Cardiovascular disease, sodium vs. saturated fat/cholesterol

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Cardiovascular disease, sodium vs. saturated fat/cholesterol

Postby Aaron52101 » Fri Apr 03, 2015 1:25 pm

Hi Jeff,

I was rereading James Kenney's article on salt that you often recommend, and I was wondering if I could get your thoughts on the role of salt in the diet and the progression of cardiovascular disease vs the role of saturated fat and cholesterol. Kenney at times seemed very suggestive that salt's role in raising blood pressure and causing hypertension is a better indicator of CVD risk then other factors and that in some populations that consume diets higher in animal products they are protected because they don't add salt to their diets, and have low rates of CVD (I may be extrapolating on this as he doesn't go deep into detail on the role of saturated fat and cholesterol in the article). Yet, I would say generally in the US lipid markers are considered to be more valuable as an indication of CVD risk than blood pressure, though of course both are important biomarkers. So my question is, hypothetically, if we had four groups, one that ate a whole food plant based diet and had low sodium levels, one that ate a plant based diet but added lots of salt, one that ate a standard American diet but with low sodium levels, and one that ate a standard American diet with salt, what type of difference in CVD outcomes would we expect to see? Obviously we can do both, that is not consume large amounts of saturated fat and add high amounts of salt to our diet, which I do and don't intend to change, and both of them play roles in other conditions not just CVD so they should be avoided for that reason as well, but would one be more important than the other in your opinion for CVD prevention?

Thanks
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Re: Cardiovascular disease, sodium vs. saturated fat/cholest

Postby JeffN » Sat Apr 04, 2015 6:50 am

Thanks.

My response is simple, both are very harmful, both are major contributors of leading causes of death & disease, so avoid them both. Trying to weigh which one is more important in our sick population that is living in such a toxic food environment seems pointless to me.

My answer is limit both.

However, Dr Kenney likes to wax philosophical at times so I asked if he would respond to you. Here is his response...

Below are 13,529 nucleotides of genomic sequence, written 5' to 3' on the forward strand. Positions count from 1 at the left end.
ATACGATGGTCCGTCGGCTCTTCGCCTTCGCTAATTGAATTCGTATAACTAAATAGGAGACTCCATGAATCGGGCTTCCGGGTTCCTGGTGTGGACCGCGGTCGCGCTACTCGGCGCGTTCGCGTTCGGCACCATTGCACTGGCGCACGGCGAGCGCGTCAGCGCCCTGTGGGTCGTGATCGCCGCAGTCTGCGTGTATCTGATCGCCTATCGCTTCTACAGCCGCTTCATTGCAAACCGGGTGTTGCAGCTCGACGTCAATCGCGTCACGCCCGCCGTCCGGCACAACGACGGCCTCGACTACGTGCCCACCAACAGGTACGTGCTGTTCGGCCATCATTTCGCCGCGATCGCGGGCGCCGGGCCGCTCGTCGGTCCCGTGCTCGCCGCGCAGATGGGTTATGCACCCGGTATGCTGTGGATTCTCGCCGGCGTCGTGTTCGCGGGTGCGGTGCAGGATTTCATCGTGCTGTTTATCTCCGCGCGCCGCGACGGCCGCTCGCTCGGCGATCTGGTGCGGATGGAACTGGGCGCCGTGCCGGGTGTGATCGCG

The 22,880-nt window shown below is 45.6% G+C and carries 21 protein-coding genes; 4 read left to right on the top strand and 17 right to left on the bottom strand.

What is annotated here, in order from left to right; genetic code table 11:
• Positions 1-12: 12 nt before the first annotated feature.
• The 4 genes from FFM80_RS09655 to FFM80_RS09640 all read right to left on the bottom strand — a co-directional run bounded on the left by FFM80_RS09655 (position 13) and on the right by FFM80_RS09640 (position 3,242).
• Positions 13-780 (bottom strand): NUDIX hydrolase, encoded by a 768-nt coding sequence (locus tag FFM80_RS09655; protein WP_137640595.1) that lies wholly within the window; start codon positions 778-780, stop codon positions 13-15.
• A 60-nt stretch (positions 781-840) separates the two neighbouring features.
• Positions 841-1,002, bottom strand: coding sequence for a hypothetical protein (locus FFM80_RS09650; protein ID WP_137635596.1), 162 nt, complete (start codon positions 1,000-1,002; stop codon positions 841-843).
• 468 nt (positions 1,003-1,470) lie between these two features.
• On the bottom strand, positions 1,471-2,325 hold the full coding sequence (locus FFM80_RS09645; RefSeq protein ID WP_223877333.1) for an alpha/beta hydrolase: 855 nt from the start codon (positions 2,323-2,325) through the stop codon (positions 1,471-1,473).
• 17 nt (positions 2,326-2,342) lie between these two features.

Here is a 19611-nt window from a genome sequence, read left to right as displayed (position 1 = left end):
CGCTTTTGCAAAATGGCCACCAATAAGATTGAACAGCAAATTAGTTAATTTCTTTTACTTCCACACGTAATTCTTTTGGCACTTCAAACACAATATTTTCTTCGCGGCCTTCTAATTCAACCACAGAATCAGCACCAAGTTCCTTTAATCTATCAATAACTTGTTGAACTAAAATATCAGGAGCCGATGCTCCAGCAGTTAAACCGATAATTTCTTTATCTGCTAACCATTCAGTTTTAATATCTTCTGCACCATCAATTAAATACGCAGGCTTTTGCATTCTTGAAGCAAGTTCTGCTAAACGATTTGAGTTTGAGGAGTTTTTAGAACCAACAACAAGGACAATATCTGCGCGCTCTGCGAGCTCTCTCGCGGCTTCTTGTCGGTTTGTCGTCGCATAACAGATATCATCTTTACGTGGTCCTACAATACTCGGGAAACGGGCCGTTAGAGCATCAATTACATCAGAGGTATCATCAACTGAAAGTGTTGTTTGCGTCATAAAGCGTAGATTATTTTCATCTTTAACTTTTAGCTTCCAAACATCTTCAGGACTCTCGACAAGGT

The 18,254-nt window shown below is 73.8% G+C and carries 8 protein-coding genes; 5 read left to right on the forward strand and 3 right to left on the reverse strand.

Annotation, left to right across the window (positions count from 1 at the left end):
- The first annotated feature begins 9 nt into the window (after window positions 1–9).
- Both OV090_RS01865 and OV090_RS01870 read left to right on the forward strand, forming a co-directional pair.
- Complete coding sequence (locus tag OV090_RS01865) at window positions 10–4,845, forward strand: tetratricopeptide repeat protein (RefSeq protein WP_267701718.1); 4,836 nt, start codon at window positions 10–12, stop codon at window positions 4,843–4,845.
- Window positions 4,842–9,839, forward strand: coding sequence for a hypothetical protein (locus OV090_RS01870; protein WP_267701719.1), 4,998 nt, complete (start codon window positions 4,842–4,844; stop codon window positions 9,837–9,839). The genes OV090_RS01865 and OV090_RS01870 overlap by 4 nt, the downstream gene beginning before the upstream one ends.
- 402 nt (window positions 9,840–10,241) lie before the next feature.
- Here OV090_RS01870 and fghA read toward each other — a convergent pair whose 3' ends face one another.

" Clearly if the goal is to prevent CVD events it is important to limit both SFA & cholesterol to lower nonHDL-C and to limit salt to lower BP. The ASCVD** calculator is calculating the risk of atherosclerotic CVD events. Clearly most Americans eat so much SFA and cholesterol that is the most common CVD event in the USA, which is CAD. But ASCVD or atherosclerotic CVD is not the same as risk for CVD events and in populations that eat a lot of salt but not much SFA and cholesterol most CVD events are not atherosclerotic. For example, in Japan in the 1970s ASCVD was very low and yet deaths from hemorrhagic stroke and heart failure were very high. Stroke was the #1 killer of Japanese back then and may still be today although stroke deaths are way down and SFA and cholesterol intakes are now much higher.

If dietary saturated fat and cholesterol intake are very low and serum nonHDL-C is very low then there will likely be little atherosclerotic plaque even in the presence of HTN. As we have seen in children with no LDL-receptors and very high nonHDL-C levels you can get plenty of atherosclerosis even with very healthy BPs of 100/60. Since the accumulation of cholesterol in the artery wall is the primary pathological event leading to coronary artery disease and atherosclerotic CVD events (mostly CAD) elevated BP with very low nonHDL-C levels prevents atherosclerosis. Oddly enough it appears to me that atherosclerotic plaques in the carotid arteries may actually be somewhat protective against hemorrhagic stroke in people with very high BP, perhaps because the narrowing of carotid arteries lowers BP in the brain - at least that is my speculation. The lower BP in the brain may then reduce the risk of hemorrhagic stroke - as these strokes are largely related to BP rather than atherosclerosis.